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SEC Commissioner Questions Informal Staff Guidance

SEC Commissioner Hester Peirce recently criticized unpublished staff guidance that operates as de facto legal precedent without going through a process that ensures transparency and accountability.  Referring to the securities regulatory framework as a “compliance minefield” where the wrong move can be a “matter of professional life or death,” Ms. Peirce questioned the propriety of informal staff positions about specific products or types of businesses.  She characterized sub rosa staff guidance as secret law that binds firms without legislative authority, effective oversight, or consistency. 

We agree that unpublished staff guidance can result in industry favoritism and (perceived) unfairness.  The next question is how the SEC addresses Ms. Peirce’s very legitimate concerns. 

IA Watch Compliance Conference: The CCS Summary

Three CCS professionals – Jocelyn Dalkin, Jason Ewasko and Bridget Garcia – recently attended the IA Watch’s 21st Annual IA Compliance: The Full 360° View East conference in Washington.  If you were unable to attend, you should review their summary of the most significant sessions including Dan Kahl’s summary of Enforcement Priorities, a top panel’s views on SEC rulemaking, and more specialized sessions on cybersecurity and custody.  If you want more information, feel free to contact Jo, Jason or Bridget

SEC Proposes Overhaul of BDC and Closed-End Fund Rules

The SEC has proposed an overhaul of the registration and offering rules for business development companies and closed-end funds.  The proposal provides for a shelf registration for funds with a public float of at least $75 Million and a more flexible offering and communications scheme for Well-Known Seasoned Issuers with a public float over $700 Million.  The proposal would allow interval funds to pay registration fees based on the issuance of shares rather than paying an estimate at registration.  The proposed new rules would change disclosure rules to follow operating companies, utilizing Form 8-K for significant events and management discussion of fund performance in annual reports.  A 60-day comment period will begin upon publication.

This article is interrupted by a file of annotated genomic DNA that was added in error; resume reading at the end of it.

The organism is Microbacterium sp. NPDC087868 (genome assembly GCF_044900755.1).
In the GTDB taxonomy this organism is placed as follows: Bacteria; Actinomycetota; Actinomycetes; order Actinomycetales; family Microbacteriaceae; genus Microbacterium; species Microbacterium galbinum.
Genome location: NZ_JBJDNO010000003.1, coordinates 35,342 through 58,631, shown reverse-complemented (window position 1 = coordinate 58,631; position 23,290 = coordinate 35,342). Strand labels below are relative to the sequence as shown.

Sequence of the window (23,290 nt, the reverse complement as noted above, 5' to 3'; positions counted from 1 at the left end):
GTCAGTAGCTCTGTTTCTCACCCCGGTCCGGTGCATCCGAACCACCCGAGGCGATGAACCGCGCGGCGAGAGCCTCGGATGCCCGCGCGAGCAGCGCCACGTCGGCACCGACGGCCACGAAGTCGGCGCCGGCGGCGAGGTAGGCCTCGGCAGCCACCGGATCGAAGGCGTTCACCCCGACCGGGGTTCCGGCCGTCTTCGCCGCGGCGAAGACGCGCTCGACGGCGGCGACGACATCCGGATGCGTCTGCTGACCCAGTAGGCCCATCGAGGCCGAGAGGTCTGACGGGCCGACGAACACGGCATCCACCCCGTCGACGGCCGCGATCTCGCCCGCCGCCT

These changes are long overdue.  The current rules shoehorn BDC and closed-end funds into the mutual fund regulatory regime, resulting in some unintended regulatory consequences.  While we’re sure that industry pros will debate the specifics of the proposal, it’s hard to argue that the SEC shouldn’t revamp the rules. 

SEC’s Blass Announces Plans to Modernize Adviser Marketing Rules

The SEC’s Investment Management Division Director, Dalia Blass, anticipates that the Division will soon recommend changes to the adviser marketing and solicitation rules.  In her annual speech to the Investment Company Institute membership, Ms. Blass also announced initiatives for a summary shareholder report, updates to the valuation guidance, modernization of the offering rules for business development companies and closed-end funds, and changes to the rules for funds’ use of derivatives.  Additionally, Ms. Blass wants the Division to finalize the proposed ETF and fund-of-funds rules.  She has also asked the staff to begin an outreach to small and mid-sized fund sponsors about regulatory barriers.  She announced that the Division is considering the formation of an asset management advisory committee to solicit diverse viewpoints on critical issues.

We applaud the reinvigorated Investment Management Division for tackling some of the thornier problems that have faced the industry for many years.  For instance, the marketing rules haven’t changed for decades despite revolutionary change in the financial services industry. 

Self-Reporting ICO Forced to Offer Rescission to All Investors

The sponsor of an initial coin offering agreed to offer full rescission of proceeds raised in order to settle SEC charges that the firm engaged in an unregistered securities offering.  The sponsor raised $12.7 Million by issuing digital tokens in exchange for Ether as part of its efforts to raise funds to further develop its internet security product.  The tokens would serve as currency for a peer-to-peer network that would allow participants to access additional bandwidth in the event of a cyber-attack.  As part of its marketing, principals suggested that the value of the tokens should rise as the network expanded.  The SEC maintains that this “reasonable expectation of a future profit” satisfied the Howey test and that, therefore, the tokens were “securities” and the offering constituted an unregistered securities offering.  The SEC did not impose a civil penalty because the firm self-reported.